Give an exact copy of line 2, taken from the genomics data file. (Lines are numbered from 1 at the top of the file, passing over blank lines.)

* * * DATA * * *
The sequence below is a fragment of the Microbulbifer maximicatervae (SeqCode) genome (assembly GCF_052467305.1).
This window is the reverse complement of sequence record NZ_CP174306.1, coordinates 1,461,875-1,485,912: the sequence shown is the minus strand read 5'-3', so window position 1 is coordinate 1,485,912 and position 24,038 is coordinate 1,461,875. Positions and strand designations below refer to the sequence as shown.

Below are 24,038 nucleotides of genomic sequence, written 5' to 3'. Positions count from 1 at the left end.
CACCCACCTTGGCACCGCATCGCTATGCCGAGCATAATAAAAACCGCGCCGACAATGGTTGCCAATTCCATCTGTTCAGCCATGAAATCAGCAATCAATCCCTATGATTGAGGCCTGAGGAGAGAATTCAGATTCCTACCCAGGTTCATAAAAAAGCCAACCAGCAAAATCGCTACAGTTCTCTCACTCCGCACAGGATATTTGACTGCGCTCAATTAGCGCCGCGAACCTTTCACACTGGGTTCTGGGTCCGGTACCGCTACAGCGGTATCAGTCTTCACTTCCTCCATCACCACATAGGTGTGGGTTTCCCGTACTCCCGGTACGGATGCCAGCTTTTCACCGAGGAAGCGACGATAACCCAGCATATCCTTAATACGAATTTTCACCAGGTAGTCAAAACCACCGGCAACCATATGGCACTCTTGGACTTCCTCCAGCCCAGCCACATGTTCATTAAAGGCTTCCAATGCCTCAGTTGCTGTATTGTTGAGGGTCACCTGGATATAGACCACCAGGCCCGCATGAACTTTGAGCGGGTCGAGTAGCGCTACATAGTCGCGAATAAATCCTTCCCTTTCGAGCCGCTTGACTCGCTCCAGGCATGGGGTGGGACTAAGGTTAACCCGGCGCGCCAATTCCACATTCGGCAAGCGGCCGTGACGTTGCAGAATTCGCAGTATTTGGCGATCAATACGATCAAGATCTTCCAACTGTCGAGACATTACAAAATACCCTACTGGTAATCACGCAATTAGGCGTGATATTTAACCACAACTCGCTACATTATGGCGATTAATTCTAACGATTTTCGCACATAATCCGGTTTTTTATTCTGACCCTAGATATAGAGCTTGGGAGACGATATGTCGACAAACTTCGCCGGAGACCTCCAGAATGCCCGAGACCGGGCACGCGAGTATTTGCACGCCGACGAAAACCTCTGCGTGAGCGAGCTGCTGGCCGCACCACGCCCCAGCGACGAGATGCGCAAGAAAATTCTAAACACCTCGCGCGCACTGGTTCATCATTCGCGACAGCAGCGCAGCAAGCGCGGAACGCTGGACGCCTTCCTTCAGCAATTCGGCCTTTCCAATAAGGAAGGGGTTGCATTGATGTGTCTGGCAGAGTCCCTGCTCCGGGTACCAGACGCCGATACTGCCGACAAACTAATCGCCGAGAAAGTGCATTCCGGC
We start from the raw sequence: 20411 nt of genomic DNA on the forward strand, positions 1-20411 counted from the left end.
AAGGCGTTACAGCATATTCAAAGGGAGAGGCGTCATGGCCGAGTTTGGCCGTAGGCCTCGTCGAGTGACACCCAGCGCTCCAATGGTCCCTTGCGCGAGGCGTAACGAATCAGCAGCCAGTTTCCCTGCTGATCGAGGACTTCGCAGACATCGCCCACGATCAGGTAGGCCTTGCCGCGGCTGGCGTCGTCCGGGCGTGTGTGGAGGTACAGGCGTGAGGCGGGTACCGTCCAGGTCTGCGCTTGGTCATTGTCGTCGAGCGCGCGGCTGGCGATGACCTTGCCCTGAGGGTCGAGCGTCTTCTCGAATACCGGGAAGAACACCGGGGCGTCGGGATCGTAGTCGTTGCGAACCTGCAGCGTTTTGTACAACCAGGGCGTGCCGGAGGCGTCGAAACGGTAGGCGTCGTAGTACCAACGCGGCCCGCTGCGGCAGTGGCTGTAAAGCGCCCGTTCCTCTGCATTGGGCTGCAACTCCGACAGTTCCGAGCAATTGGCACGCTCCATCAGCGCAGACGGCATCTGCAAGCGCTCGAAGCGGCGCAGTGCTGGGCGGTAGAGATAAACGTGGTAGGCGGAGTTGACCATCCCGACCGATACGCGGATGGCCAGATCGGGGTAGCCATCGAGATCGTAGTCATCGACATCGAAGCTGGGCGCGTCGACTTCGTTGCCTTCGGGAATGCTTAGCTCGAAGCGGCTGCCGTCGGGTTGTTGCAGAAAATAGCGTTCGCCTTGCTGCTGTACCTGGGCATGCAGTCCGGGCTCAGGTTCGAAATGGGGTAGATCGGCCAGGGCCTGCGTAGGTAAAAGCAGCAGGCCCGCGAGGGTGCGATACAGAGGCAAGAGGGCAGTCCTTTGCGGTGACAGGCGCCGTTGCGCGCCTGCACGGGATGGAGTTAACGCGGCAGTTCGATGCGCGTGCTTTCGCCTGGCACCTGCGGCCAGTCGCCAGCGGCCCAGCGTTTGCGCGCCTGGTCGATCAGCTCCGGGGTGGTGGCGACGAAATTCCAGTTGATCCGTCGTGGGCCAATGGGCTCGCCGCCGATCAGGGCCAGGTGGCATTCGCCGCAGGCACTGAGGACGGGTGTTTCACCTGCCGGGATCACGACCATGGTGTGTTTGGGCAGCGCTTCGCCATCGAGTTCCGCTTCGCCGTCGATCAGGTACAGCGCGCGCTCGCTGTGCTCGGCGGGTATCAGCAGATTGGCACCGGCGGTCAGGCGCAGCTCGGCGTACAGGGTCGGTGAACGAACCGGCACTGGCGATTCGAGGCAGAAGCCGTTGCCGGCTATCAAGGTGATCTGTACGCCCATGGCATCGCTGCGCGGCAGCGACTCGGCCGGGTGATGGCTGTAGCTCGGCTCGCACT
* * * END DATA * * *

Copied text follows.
This window is the reverse complement of sequence record NZ_CP174306.1, coordinates 1,461,875-1,485,912: the sequence shown is the minus strand read 5'-3', so window position 1 is coordinate 1,485,912 and position 24,038 is coordinate 1,461,875. Positions and strand designations below refer to the sequence as shown.